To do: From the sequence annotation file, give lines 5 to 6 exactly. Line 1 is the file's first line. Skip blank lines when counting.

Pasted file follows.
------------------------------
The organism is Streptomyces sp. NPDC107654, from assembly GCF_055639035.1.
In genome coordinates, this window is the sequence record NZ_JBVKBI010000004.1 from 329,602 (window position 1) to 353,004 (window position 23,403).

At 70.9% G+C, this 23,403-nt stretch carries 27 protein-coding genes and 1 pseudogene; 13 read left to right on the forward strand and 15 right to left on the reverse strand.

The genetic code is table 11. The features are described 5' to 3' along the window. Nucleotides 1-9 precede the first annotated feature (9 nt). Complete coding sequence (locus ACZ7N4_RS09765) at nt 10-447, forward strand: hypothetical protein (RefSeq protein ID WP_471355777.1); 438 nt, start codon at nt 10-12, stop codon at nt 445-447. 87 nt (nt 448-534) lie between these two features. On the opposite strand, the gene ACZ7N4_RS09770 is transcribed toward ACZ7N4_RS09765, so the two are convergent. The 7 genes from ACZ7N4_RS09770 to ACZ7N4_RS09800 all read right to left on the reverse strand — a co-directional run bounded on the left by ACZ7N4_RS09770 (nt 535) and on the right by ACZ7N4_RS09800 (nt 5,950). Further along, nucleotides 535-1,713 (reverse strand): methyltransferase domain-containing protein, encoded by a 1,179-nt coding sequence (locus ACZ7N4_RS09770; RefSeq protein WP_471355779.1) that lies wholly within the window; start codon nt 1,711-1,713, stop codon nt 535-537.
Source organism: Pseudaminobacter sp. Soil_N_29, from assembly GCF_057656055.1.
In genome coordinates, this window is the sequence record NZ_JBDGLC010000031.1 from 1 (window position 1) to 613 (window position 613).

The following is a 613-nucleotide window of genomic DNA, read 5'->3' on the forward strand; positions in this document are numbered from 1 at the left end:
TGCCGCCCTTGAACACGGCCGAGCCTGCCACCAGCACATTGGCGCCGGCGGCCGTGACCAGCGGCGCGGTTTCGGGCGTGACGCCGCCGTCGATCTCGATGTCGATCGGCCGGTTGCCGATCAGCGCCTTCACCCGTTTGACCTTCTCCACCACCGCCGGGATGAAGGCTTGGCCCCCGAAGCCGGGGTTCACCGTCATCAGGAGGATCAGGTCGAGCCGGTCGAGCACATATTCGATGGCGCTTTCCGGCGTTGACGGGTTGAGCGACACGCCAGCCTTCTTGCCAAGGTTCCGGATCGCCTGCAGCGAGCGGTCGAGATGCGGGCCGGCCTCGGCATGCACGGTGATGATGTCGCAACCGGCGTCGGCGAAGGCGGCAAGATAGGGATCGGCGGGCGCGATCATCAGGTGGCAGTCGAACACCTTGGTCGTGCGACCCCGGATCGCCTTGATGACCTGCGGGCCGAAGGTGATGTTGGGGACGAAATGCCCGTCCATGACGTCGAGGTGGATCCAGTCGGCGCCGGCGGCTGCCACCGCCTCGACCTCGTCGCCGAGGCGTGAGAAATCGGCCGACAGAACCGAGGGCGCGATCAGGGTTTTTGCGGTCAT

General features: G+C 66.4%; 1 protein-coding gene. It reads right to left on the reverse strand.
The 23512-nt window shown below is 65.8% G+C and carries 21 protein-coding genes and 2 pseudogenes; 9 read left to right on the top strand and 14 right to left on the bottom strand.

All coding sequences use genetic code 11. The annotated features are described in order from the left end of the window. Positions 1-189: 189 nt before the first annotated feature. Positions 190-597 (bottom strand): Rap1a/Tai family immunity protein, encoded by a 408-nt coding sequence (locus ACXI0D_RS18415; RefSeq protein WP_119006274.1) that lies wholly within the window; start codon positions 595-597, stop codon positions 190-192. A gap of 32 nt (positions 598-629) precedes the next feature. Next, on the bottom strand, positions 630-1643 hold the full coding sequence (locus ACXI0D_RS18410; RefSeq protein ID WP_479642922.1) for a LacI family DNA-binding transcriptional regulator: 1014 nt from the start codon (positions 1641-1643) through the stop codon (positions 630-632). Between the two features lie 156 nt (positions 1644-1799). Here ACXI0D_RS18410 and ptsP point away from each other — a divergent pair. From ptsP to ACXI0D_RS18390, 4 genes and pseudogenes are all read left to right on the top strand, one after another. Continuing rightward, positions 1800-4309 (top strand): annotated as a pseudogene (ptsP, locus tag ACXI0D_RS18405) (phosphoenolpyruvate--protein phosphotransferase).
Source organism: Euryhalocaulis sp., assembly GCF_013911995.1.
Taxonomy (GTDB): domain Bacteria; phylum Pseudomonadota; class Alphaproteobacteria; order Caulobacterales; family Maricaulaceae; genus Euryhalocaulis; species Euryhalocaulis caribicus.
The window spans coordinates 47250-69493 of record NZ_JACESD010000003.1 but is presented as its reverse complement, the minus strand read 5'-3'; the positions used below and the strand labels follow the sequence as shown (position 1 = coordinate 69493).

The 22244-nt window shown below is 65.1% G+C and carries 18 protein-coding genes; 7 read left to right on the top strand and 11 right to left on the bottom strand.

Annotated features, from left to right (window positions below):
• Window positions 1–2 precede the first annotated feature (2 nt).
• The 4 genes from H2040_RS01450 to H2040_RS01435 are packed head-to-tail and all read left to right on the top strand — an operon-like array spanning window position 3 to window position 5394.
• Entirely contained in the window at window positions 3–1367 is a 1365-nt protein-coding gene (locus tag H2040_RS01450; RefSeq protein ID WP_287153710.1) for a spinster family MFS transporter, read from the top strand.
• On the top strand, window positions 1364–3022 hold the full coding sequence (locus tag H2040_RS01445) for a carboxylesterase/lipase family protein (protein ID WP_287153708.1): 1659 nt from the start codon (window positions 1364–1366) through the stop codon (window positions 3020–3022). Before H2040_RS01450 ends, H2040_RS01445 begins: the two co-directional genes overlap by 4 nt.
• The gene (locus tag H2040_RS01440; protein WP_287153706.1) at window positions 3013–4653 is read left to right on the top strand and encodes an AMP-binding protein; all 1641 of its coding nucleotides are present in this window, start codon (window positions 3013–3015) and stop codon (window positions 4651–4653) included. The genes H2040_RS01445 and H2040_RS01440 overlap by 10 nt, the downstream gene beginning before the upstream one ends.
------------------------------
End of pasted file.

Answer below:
Source organism: Pseudaminobacter sp. Soil_N_29, from assembly GCF_057656055.1.
In genome coordinates, this window is the sequence record NZ_JBDGLC010000031.1 from 1 (window position 1) to 613 (window position 613).